Most readers of Childe Harold’s Pilgrimage concentrate on the poem but the full effect of Byron’s popular work is also based on notes and other ‘extraneous’ materials. In particular, the second canto and Byron’s views on the contemporary Greece which he discovered on his travels and which sometimes challenged received assumptions depends not only on its poetic core but also on a complement of extra poems, a range of annotation including a number of substantial essays, angry responses to Elgin and Lusieri and appraising accounts of Turks and Albanians, a detailed appendix on Romaic (or vernacular modern Greek), and a facsimile of a letter to Byron in Romaic. The philhellenism which is rightly attributed to Byron and to Childe Harold’s Pilgrimage is the product both of a poem which is predominantly nostalgic and looks yearningly to a heroic past and also of notes and prose essays demonstrating a passionate identification with victimised Greek contemporaries, who are associated with other ‘enslaved’ or ‘fallen’ peoples such as the Jews and the Irish.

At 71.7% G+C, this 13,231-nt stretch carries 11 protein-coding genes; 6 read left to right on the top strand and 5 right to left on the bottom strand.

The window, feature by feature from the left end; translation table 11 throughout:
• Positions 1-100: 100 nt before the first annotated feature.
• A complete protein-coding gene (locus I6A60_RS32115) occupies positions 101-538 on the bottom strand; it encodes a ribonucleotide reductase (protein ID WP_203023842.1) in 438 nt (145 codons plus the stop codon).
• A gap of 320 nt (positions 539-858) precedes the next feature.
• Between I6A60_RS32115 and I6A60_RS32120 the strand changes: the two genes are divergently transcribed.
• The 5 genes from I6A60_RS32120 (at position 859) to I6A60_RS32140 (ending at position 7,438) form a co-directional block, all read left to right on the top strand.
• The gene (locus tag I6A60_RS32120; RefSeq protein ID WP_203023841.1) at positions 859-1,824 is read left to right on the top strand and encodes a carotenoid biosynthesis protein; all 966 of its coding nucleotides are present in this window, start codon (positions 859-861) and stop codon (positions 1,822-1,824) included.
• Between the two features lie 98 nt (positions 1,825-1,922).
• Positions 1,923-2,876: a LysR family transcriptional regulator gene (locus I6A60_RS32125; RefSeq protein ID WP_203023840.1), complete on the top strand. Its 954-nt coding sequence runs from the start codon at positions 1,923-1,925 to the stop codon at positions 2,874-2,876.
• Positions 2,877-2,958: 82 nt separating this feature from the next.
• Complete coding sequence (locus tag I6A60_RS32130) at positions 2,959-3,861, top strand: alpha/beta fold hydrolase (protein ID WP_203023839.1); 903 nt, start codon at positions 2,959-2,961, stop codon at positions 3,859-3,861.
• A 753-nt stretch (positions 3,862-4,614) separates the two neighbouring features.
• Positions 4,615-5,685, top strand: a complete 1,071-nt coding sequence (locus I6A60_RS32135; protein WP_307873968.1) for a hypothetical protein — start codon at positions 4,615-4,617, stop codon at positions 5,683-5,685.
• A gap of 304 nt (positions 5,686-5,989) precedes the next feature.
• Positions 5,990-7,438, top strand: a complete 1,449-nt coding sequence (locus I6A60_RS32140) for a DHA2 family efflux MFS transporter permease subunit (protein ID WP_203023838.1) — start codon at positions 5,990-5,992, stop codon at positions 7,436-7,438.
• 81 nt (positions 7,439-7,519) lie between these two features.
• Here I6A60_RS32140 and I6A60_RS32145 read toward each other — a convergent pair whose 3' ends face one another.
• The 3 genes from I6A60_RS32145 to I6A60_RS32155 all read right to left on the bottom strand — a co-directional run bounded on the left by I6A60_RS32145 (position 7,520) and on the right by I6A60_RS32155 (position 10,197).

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pp. 127-143
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